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The sling in Icelandic saga (Read 2645 times)
kuggur slingdog
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The sling in Icelandic saga
Apr 22nd, 2008 at 7:18pm
 
There is a story in the icelandic saga“s (oldest prose in europe) where a man defends his homestead against a large number of attackers (of course some kind of feud going on) using a sling with great skill. His faith is sealed when his evil wife (also a recurring theme in the saga“s, could have something to do with the fact that it was catholic monks who actually wrote them down) refuses to give him a lock of her long hair to repair his sling when one of the strings  breaks.
I could find out which of the saga“s this is, the name of the guy, icelandic word for sling and so on.
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Re: The sling in Icelandic saga
Reply #1 - Apr 22nd, 2008 at 7:33pm
 
Yes,please elaborate.
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Re: The sling in Icelandic saga
Reply #2 - Apr 22nd, 2008 at 7:57pm
 
hmm, makes you wonder if human hair was used regularly for slings.
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Re: The sling in Icelandic saga
Reply #3 - Apr 23rd, 2008 at 11:21am
 
Well, hair could be woven. It was used to make the ropes for torsion catapults, so I see noreason why it wouldn't work.
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Re: The sling in Icelandic saga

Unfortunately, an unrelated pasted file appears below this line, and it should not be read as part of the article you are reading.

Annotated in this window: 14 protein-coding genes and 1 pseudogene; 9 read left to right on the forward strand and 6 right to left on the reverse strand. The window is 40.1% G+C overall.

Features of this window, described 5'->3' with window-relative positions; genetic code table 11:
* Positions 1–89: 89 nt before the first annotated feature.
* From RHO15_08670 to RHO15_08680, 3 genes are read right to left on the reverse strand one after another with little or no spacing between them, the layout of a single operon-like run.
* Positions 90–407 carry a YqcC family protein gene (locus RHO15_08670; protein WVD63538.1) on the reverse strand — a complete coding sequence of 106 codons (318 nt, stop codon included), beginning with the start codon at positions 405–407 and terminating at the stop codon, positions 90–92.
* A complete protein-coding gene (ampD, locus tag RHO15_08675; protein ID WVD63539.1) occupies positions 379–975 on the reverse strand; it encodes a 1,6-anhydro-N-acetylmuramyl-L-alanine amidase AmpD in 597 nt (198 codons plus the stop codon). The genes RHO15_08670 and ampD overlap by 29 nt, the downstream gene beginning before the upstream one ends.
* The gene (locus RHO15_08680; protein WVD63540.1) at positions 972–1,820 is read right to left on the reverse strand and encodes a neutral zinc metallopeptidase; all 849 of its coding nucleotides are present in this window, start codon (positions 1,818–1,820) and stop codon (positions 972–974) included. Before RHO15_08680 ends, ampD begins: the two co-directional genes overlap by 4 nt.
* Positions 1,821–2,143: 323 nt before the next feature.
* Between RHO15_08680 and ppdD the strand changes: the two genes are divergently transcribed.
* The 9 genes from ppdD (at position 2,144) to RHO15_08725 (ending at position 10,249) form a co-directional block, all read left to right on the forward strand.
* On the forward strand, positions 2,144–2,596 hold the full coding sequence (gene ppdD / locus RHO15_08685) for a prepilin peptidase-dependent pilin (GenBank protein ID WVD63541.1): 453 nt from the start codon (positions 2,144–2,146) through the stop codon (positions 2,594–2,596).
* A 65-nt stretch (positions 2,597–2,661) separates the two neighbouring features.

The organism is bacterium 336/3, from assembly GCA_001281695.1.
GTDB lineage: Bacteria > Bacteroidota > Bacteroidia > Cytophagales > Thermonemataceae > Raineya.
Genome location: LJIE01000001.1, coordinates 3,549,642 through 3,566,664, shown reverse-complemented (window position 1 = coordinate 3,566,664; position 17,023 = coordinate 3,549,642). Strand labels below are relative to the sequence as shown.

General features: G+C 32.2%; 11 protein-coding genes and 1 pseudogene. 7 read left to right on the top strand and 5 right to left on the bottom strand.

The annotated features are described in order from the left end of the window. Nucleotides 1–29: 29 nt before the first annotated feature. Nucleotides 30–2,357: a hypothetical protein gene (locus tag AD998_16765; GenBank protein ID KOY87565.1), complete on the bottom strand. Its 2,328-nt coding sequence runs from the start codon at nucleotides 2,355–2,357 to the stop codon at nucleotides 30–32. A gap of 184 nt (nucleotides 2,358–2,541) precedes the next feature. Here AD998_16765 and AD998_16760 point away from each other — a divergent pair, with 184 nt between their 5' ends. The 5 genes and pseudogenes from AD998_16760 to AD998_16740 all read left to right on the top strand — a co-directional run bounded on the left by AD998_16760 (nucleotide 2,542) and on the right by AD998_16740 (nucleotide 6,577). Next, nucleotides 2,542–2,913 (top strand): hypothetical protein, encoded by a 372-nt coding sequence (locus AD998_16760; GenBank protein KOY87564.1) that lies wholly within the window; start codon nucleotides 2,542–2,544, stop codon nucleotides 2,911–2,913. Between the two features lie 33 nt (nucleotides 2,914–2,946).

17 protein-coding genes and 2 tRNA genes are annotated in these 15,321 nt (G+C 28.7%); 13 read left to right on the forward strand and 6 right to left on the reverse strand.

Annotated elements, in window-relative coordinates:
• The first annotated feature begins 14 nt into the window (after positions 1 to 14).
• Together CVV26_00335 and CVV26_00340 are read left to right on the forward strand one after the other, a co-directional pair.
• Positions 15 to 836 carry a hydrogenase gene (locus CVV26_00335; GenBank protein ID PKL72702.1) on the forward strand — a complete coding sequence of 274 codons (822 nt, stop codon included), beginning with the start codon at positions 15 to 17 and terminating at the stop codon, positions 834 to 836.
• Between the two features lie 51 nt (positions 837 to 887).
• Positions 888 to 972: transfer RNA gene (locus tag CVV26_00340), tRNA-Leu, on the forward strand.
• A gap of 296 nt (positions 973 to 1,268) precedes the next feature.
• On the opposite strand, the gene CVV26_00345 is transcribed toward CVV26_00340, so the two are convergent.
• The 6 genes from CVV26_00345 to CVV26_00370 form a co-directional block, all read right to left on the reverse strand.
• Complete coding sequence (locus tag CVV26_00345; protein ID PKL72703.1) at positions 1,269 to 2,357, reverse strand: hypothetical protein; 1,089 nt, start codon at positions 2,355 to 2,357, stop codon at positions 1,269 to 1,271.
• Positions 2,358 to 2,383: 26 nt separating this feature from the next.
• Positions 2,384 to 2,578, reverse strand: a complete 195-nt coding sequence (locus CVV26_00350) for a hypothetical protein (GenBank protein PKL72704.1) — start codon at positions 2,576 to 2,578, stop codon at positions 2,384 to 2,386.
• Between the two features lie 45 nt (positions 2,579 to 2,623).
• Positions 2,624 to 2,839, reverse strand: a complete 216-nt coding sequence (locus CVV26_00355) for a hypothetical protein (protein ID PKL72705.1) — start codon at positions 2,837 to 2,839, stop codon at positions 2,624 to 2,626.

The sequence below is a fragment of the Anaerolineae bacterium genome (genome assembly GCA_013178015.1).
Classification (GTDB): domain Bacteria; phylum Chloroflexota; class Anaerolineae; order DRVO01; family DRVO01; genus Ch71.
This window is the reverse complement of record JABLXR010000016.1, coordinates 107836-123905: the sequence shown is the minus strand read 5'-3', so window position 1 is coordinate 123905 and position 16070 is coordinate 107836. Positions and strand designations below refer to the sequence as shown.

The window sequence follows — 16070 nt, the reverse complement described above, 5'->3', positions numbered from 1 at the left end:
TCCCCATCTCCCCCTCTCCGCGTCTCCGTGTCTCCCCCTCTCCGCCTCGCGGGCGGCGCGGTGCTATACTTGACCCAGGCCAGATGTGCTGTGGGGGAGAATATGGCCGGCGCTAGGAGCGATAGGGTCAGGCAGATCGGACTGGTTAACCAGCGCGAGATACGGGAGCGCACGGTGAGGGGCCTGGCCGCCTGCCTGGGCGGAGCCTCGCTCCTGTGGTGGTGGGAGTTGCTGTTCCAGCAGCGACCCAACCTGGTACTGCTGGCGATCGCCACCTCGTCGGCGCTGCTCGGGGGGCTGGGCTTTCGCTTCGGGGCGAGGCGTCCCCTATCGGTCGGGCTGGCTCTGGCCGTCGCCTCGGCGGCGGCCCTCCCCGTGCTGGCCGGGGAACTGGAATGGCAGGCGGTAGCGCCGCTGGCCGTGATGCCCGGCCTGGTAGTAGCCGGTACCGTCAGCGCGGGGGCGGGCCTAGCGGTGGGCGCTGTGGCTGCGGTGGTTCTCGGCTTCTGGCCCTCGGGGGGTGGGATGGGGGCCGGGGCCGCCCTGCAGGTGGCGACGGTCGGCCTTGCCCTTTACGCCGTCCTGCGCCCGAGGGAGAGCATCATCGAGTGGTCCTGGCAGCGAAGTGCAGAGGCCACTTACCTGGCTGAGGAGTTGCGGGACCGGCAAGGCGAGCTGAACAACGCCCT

Reply #4 - Apr 23rd, 2008 at 11:56pm
 
I believe we have a record of some human hair slings from Polynesia.
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Re: The sling in Icelandic saga
Reply #5 - Apr 26th, 2008 at 5:23am
 
Evil wife? Shocked 

I'm asking my girlfriend for some hair! Grin
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Re: The sling in Icelandic saga
Reply #6 - Apr 27th, 2008 at 6:24am
 
I heard that it was for use as a bowstring instead of a sling.

And the wife brings up the fact that she was refusing because at some earlier time he had mistreated her (struck her, I believe).

I can't really see human hair doing well as a bowstring, but that's how I heard the story.
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Re: The sling in Icelandic saga
Reply #7 - Apr 27th, 2008 at 11:01am
 
For making slings, human hair is strong enough.
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kuggur slingdog
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Re: The sling in Icelandic saga
Reply #8 - Apr 28th, 2008 at 10:44am
 
Ehhm, sorry to say Kcrandal is right; my sling obsession muddled my memory somewhat Embarrassed.
Well anyway, he was called Gunnar from Hlišarenda, and history has it he was a good fighter and archer, his melee weapon of choice was an"atgeiri" a halibard/pole-arm kind of weapon.
The story is a bit strange from a tactical point of view, I mean getting into such close combat that your bow string is cut by a swordstip, and still having time to argue with your wife about repair materials strikes me as a bit odd. Well there was a doorway involved so who knows? Still have the feeling his pole arm might have served him better under the circumstances.

About his wife Hallgerša, she was at the time not regarded as evil on ground of her refusal to help her husband. Gunnar had some time earlier declined to support his wife in a matter of honour; this loss of honour was regarded (literally) as a matter of life and death. Making her actions a justifiable revenge....

The icelandic word for sling is valslöngu, or slönguvalur, depending on who you ask... Wink
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